Washington (CNN) -- An escalating national debate on federal deficits and government spending focused Sunday on the upcoming deadline for Congress to increase the amount of money that the United States can borrow.
Treasury Secretary Tim Geithner said congressional leaders told President Barack Obama last week that they will raise the federal debt ceiling when it reaches its limit, which is expected to happen sometime within the next 10 weeks.
"Congress will raise the debt ceiling," Geithner told ABC's "This Week" program. "I sat there with them and they said, 'We recognize we have to do this.' "
Leaders of both parties realize "there's no alternative" to increasing the amount of money the federal government can borrow, Geithner said.
However, legislators favored by the conservative Tea Party movement said their support for raising the debt ceiling would require accompanying changes in how the government operates in order to hold down future spending.
Rep. Allen West, R-Florida, proposed a balanced budget amendment, caps on government spending limits and a trigger mechanism that requires spending cuts if the budget deficit gets too big.
"If you're going to ask this Congress to raise the debt ceiling, there's got to be something structural on the spending side," added Rep. Joe Walsh, R-Illinois, on ABC.
Obama and congressional Democrats oppose such a direct linkage, though the White House concedes that there needs to be simultaneous steps to reduce mounting deficits and the national debt. They want the vote on the debt ceiling to be "clean" as a stand-alone measure, both to focus the debate on that issue alone and to avoid a precedent for future votes.
Geithner warned that the world was watching how the U.S. handles its deficit and debt issue. Allowing the debt ceiling debate to become overtly political and subject to brinkmanship demands would send the wrong signal, he said, while actually failing to extend the debt limit would be economically devastating and make the recent recession look "tame."
"If you take it too close to the edge, then they'll say, 'What are they doing?' " Geithner noted, adding: "There is no responsible person that would take" that kind of risk.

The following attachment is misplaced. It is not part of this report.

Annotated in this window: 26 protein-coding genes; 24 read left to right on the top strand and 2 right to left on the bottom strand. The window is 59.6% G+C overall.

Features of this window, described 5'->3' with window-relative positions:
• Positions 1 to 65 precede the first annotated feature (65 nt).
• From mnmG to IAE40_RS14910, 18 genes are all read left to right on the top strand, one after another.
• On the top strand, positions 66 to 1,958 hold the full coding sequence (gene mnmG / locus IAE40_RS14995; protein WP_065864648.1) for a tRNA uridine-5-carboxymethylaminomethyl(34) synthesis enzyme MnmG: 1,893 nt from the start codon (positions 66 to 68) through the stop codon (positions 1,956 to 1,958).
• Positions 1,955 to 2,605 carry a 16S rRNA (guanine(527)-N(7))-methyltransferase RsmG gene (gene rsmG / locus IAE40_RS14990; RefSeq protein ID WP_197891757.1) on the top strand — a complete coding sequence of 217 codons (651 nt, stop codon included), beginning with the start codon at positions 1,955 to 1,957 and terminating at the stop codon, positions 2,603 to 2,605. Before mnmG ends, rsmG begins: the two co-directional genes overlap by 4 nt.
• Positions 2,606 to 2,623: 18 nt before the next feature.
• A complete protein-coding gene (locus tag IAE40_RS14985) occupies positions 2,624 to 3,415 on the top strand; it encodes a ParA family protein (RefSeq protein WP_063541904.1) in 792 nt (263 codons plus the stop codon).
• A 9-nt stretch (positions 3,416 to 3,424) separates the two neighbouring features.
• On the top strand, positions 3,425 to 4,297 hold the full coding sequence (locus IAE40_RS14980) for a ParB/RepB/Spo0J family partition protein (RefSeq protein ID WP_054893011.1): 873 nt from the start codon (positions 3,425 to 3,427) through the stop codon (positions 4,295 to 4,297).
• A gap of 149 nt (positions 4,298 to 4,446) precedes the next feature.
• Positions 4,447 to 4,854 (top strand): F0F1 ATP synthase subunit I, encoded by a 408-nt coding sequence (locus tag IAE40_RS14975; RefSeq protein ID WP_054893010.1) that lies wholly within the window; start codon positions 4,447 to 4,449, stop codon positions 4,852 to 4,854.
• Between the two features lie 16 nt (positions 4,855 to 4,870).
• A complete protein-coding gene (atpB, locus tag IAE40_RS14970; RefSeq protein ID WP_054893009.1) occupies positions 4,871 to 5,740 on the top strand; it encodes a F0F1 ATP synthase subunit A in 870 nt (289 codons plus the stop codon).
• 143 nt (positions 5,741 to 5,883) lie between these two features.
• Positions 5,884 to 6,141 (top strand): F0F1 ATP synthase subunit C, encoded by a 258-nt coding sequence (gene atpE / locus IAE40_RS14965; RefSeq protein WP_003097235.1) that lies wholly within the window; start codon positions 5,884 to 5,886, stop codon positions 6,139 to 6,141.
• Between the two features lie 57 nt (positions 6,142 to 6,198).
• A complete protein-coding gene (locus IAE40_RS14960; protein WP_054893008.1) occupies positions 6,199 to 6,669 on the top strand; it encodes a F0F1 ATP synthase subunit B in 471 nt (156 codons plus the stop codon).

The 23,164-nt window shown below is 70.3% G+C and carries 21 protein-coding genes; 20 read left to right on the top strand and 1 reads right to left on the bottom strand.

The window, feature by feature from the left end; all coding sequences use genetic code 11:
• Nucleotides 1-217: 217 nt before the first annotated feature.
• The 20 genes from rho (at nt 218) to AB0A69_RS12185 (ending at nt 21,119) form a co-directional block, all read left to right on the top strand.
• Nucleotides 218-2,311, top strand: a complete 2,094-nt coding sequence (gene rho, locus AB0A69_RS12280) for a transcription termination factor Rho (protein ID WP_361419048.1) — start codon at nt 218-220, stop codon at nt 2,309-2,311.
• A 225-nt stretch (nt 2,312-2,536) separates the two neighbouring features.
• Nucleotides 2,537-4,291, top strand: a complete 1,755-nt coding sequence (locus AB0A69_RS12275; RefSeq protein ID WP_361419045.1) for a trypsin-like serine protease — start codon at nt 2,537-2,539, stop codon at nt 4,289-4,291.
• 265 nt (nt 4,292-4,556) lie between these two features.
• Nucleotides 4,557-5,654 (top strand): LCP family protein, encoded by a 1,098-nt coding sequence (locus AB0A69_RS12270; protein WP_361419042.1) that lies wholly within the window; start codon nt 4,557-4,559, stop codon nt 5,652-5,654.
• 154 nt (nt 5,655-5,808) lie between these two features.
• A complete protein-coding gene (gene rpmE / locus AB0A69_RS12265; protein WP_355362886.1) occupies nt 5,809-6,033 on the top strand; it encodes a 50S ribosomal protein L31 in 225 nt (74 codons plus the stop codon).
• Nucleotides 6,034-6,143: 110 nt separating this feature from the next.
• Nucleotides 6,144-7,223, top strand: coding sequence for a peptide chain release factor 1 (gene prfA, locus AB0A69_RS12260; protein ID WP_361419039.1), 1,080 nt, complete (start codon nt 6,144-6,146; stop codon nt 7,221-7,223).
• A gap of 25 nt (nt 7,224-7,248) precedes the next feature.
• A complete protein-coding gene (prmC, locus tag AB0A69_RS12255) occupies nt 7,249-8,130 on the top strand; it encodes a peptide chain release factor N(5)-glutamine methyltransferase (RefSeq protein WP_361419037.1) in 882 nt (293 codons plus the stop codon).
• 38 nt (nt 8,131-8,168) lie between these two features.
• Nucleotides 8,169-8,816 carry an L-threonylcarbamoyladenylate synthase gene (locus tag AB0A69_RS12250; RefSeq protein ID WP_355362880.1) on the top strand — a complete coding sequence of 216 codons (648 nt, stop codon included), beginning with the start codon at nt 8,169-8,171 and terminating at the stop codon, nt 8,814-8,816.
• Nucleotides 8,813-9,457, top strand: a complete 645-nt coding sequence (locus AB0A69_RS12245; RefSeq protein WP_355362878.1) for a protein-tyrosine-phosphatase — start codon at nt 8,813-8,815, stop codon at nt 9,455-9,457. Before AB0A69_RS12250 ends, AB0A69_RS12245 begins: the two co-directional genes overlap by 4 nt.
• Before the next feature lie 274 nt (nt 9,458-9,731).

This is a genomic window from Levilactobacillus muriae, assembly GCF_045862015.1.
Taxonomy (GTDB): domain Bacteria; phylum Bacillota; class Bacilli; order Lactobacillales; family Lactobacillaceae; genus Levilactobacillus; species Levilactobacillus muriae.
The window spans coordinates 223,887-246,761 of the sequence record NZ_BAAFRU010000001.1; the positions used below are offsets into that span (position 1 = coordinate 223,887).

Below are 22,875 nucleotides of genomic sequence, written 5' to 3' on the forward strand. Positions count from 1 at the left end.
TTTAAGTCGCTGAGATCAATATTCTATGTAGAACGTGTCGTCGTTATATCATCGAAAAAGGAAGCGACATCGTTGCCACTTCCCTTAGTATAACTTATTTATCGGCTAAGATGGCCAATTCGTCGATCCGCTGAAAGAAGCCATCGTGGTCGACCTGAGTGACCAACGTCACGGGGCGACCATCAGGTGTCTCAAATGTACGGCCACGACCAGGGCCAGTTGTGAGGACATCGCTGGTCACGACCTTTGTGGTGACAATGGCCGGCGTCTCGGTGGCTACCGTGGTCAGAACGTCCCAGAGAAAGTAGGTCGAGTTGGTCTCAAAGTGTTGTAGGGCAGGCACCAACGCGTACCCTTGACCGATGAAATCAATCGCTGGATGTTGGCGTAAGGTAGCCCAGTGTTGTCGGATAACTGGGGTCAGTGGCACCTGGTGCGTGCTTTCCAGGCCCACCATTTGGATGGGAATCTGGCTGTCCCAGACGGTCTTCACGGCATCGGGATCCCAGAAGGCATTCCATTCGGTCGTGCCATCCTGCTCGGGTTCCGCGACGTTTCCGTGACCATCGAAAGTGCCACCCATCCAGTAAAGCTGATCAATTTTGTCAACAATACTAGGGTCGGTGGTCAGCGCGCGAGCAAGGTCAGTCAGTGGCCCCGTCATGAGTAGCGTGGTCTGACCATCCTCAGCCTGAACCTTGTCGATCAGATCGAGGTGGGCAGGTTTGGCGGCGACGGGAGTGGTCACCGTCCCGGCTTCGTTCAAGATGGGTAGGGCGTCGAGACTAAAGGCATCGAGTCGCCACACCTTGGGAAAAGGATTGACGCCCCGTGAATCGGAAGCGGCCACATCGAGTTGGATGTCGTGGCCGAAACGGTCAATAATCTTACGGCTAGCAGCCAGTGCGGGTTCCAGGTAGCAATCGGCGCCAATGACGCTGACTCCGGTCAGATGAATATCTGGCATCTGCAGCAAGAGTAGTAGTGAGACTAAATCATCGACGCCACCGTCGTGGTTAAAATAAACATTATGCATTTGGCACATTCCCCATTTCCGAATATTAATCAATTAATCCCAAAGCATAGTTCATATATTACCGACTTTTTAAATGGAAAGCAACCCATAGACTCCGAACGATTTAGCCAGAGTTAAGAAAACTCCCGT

The debate involves broader issues, with Congress also taking up a federal budget for fiscal year 2012, which begins October 1, after passing a spending plan for the rest of the current fiscal year last week that included $38.5 billion in cuts.
A Republican version passed by the House on Friday would cut trillions in spending over the next decade while overhauling the Medicare and Medicaid entitlement programs that provide health care to senior citizens and the poor and disabled. It includes no cuts to military spending, and the tax reforms it proposes are intended to lower rates while eliminating loopholes with an end result of bringing in the same amount of revenue as the current system.
House Budget Committee Chairman Paul Ryan , R-Wisconsin, who authored the plan, told the CBS program "Face the Nation" that "we want more tax revenues, but we want to get it by expanding job creation, expanding economic growth" that will be bolstered by a streamlined tax system with lower rates.
Obama and Democrats advocate what they call a balanced approach that would end Bush-era tax cuts for families earning more than $250,000 a year to raise more revenue while also reforming Medicare and Medicaid, and cutting spending, including the military budget.
"I think you've got to look at both sides of the ledger," Sen Mark Warner, D-Virginia, said on CBS. He is part of the so-called "Gang of Six," a group of three Democratic and three Republican senators who have been privately negotiating a deficit reduction plan based on the report last year of the Bowles-Simpson commission appointed by Obama.
Warner said the group, which has been talking since the commission report came out in December, was getting "very close" to completing its work on a compromise plan that he guaranteed will "make everybody mad" by its comprehensive approach, including once-untouchable proposals such as Social Security reform and defense spending cuts.
"We're looking at a ratio of about $3 in (spending) cuts for every dollar of revenue" raised through tax reforms, Warner said. With spending at an all-time high of about 25% of economic output and revenues at an all-time low of about 15%, "it doesn't take a math wizard to figure out" that formula is unsustainable, he said.
Republican Sen. Rand Paul of Kentucky, a Tea Party-backed newcomer to Washington, argued that the necessary compromise should be about spending alone, rather than any kind of higher taxes.
"The compromise is for conservatives to admit that the military budget's going to have to be cut," Paul said on CNN's "State of the Union. "We've doubled military spending. I believe in a strong national defense, but conservatives will have to compromise and we will have to cut military spending. Liberals will have to compromise and we will have to cut domestic welfare. The compromise is where we cut, not where we raise taxes."
That brought a quick response from Democratic Rep. Anthony Weiner of New York, who told CNN that "the difference is that when the president and I say let's put everything on the table, we really mean it."
"When people like Sen. Paul say it, they just mean the narrow slice of our budget which is non-defense and some defense discretionary funding," Weiner said.
CNN's Gabriella Schwarz contributed to this story.